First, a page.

I was really looking forward to reading this highly publicized novel. However, now that I have completed it, I am disappointed by the lack of depth in the characters. Almost all of them, with the exception of Jasira, are cardboard-flat and possess few redeeming qualities. How can so many people be so bad, so consistently? Both of Jasira's parents totally lack affect, (both of them?), human decency and basic kindness. They appear to be suffering from narcissistic personality disorders in their absorption with self, their sense of entitlement, lack of empathy and arrogance. Having an Arab Christian as a major character is purely gratuitous. Ms. Erian offers the reader little information on the man's rich cultural background, his professional experiences at NASA, or on his thoughts as an Arab-American in a country mobilizing for war against an Arab nation. What she gives us is a fiendish stereotype, who dislikes his ex-wife, hates his daughter and despises his mother, who calls frequently from Lebanon. The neighbors, Melina and Gil are a bit more fleshed-out, but not much. Their relationship with Jasira is a breath of fresh air, but the resolution between the couple, the girl and her parents is not at all credible, especially at the book's conclusion.
As I mentioned, for the first half of the novel Jasira sounds much younger than her 13 years. Her thought processes and dialogue are just too immature to be believable. She is surprisingly unsophisticated regarding her changing body. I grew up many years ago, way back in the 20th century, and still knew more than she seems to. We were taught in school, health class, back then! Then there's the media, libraries, magazines, and girl talk - just too many available sources for Jasira to remain believably ignorant. However, her intense focus on sexuality, indicative of young people experiencing major hormonal, social and educational changes, and her bewilderment, is extremely well portrayed by the author. The girl's need to be touched and cuddled is obvious, as is her ambivalence about her relationship with Mr. Vuoso. She is so starved for affection that she mistakes abuse for closeness and caring. She remains quite passive though, almost dazed, in her actions and thoughts throughout most of the abuse she suffers. I am surprised by her lack of anger, especially since most of the adults in her life betray her big time.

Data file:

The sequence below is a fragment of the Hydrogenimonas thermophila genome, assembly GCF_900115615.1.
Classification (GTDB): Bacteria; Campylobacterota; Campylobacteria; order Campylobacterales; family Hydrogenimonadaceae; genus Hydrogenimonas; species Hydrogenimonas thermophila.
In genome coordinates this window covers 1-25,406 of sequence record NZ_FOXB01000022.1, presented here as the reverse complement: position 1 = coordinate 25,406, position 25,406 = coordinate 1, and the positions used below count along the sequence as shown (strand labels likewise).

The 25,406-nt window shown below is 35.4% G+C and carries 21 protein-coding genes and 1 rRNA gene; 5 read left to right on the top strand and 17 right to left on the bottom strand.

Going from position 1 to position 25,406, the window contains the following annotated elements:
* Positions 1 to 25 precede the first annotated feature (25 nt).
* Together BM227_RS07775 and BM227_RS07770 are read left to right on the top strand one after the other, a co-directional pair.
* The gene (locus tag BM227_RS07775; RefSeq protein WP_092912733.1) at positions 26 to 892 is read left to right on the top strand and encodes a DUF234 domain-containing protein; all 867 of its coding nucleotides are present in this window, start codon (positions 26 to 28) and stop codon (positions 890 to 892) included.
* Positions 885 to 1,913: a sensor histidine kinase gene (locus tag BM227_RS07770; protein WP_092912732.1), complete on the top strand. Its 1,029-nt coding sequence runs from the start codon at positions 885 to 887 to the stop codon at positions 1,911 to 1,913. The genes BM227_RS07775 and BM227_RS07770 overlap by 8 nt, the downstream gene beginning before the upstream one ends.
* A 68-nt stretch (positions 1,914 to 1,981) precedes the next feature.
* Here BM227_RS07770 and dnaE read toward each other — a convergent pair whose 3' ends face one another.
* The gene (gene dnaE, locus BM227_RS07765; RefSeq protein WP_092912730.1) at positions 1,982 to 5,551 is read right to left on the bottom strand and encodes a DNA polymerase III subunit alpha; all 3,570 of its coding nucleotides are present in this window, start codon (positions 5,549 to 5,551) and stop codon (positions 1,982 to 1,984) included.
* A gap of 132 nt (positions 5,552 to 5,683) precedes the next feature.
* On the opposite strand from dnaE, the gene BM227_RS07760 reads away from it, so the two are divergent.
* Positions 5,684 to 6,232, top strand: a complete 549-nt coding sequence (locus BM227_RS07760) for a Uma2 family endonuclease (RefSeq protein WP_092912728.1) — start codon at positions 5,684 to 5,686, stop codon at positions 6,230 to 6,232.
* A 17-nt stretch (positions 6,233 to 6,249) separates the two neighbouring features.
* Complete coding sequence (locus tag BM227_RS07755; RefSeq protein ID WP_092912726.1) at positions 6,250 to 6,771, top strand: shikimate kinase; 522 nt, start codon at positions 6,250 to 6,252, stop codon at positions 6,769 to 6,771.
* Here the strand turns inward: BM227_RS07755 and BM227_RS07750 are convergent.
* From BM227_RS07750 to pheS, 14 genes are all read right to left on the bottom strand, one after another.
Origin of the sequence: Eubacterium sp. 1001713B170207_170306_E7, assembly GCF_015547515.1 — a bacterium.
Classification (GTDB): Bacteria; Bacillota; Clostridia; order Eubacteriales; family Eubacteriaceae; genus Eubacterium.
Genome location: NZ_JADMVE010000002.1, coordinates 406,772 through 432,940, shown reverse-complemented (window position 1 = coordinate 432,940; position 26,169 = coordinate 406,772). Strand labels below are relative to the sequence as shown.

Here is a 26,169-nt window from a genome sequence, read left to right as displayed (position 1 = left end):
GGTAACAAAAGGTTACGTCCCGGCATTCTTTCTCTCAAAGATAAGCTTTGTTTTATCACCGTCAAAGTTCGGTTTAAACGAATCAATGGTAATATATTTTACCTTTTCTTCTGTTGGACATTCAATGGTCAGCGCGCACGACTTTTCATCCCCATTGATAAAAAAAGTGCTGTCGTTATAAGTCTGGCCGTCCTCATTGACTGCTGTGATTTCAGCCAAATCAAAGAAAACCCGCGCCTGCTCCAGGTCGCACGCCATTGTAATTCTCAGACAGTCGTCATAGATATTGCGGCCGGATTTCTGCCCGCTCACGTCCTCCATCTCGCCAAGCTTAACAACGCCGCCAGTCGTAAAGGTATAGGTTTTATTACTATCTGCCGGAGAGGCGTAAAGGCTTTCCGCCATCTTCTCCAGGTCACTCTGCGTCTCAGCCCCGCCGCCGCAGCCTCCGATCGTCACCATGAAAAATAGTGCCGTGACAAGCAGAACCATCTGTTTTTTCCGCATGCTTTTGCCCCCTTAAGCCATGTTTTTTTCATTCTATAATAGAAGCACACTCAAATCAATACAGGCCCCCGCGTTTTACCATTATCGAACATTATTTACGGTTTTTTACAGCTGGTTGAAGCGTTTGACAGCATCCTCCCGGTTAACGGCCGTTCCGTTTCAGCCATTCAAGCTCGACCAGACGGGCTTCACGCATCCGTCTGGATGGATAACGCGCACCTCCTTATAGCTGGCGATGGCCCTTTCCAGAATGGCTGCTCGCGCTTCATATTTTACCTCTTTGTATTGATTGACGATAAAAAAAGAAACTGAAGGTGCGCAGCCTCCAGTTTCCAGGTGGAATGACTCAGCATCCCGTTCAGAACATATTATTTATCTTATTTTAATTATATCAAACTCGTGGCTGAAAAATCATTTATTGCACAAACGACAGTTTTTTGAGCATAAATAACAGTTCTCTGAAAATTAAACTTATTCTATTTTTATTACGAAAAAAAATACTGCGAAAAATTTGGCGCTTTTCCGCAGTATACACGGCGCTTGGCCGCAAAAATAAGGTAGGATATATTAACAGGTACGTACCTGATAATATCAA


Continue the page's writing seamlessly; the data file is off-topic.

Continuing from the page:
In spite of myself, I found Towelhead often entertaining, in a voyeuristic, titillating kind of way. But why should a book portraying graphic physical and sexual child abuse entertain? I found the narrative to be shallow and contrived at times. Ms. Erian seems content with the facile resolution. An example is the ending, which leaves much to be desired. I had really expected much more. I have read many positive reviews for Towelhead, and feel like I am either totally out of sync, or the bystander crying, "The Emperor is not wearing clothes!"
- Amazon readers rating: from 64 reviews
Read a chapter excerpt from Towelhead at SimonSays.com
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Bibliography: (with links to Amazon.com)
Movies from Books:
- Towelhead (2007)
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- Bold Type Magazine on Alicia Erian
- Boston.com article on Alicia Erian
- BookReporter.com interview with Alicia Erian
- The New York Times review of Towelhead
- Moorish Girl review of Towelhead
- Salon.com review of Towelhead
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About the Author:
Alicia Erian received her B.A. in English from Binghamton University, and my M.F.A. in Writing from Vermont College..... grew up in Syracuse, New York. Her work has appeared in Playboy, Zoetrope, Nerve, The Iowa Review, and other publications.
She currently teaches creative writing at Wellesly College in Massachusetts.